Frequent use of vitamin C and vitamin E after breast cancer diagnosis has been associated with a reduced chance of recurrence * *. Once diagnosed, vitamin C provides a 15% reduction in the relative risk of death from breast cancer when taken as a supplement (400 mg/day), and also provides a 22% reduction when taken from dietary sources (by 100 mg/day) *. The latter is easily achieved with an adequate intake of fresh, plant-based foods, eliminating the need for vitamin C supplements.

It would be logical to assume that, due to its antioxidant activity, ascorbate may counteract the effectiveness of radiation and chemotherapy. However, meta-reviews of prospective studies do not confirm this version, and rather say the opposite *. This suggests that vitamin C may protect healthy cells from oxidative damage while not protecting cancer cells. However, there are still conflicting opinions regarding the dosage, route of administration, and appropriateness of vitamin C administration in cancer therapy.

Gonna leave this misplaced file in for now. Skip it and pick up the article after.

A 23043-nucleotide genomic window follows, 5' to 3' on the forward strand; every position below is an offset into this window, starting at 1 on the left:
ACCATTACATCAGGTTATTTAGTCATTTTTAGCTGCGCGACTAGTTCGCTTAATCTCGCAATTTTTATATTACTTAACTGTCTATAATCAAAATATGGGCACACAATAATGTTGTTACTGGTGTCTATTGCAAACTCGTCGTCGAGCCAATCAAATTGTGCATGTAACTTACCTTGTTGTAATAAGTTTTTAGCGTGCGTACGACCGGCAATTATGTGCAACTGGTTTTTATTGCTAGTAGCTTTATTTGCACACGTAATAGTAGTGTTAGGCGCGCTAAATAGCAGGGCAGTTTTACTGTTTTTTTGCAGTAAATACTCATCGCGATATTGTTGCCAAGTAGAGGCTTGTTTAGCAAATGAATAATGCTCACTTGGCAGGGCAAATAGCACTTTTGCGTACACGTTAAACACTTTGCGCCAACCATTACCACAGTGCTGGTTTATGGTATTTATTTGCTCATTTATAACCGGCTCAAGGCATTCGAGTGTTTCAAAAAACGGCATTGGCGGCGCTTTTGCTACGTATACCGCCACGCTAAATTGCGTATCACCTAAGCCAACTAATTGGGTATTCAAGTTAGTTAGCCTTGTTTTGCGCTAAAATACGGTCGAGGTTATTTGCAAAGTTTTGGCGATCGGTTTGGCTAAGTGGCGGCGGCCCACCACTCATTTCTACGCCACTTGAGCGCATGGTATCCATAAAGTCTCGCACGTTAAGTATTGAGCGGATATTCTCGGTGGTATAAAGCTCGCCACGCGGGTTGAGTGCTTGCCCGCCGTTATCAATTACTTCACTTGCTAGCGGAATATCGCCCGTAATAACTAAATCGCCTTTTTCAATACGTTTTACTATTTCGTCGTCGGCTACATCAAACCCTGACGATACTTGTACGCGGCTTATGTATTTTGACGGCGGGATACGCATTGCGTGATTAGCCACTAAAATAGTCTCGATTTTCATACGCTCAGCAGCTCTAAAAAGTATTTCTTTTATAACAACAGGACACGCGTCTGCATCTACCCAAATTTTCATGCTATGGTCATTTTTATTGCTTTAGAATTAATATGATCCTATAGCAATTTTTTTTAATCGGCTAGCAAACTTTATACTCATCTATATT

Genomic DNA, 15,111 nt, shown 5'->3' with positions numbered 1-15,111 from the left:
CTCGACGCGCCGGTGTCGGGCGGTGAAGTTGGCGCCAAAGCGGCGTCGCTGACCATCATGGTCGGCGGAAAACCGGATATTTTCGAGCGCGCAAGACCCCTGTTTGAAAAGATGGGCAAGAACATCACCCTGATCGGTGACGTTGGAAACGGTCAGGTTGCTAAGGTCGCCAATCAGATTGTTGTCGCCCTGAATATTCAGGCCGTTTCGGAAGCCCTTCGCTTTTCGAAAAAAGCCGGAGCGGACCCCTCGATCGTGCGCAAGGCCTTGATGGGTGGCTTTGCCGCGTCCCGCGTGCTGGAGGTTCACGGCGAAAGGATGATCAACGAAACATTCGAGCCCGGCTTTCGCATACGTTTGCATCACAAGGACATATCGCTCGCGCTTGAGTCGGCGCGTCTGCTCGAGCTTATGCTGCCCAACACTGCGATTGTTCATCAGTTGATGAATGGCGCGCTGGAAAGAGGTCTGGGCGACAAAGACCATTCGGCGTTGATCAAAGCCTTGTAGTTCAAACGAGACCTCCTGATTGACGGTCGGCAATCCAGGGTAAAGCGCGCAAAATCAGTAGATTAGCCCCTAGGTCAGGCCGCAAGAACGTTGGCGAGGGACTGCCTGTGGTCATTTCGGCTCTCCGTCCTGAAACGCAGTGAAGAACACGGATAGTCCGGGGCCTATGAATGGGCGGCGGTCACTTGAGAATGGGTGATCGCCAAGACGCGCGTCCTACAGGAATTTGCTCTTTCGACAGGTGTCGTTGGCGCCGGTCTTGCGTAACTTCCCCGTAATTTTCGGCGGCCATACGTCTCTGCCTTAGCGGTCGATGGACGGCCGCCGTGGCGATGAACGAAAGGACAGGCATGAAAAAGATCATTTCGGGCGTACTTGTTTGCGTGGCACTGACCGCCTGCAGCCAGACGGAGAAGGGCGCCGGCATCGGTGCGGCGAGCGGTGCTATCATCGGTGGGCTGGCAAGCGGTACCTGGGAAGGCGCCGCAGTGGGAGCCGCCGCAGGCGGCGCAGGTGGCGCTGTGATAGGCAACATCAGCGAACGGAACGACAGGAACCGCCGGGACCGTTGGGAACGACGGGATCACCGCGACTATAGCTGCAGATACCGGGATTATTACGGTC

Chemotherapy using drugs such as cisplatin *, fluorouracil *, nilotinib *, interleukin-2 (IL-2) * and several others can significantly deplete vitamin C levels in cancer patients. While plasma vitamin C concentrations usually return to baseline about one month after chemotherapy * *, they most often remain well below optimal.

In a randomized 5-month trial, supplementation of vitamin C (500 mg/day) and vitamin E (400 mg/day) restored the body's antioxidant status, which had been reduced during chemotherapy *. Other studies have reached similar conclusions after intravenous administration of vitamin C * *. Given the importance of vitamin C for cellular health, low-dose vitamin C supplementation after diagnosis seems to make sense. But still remains controversial during anticancer therapy.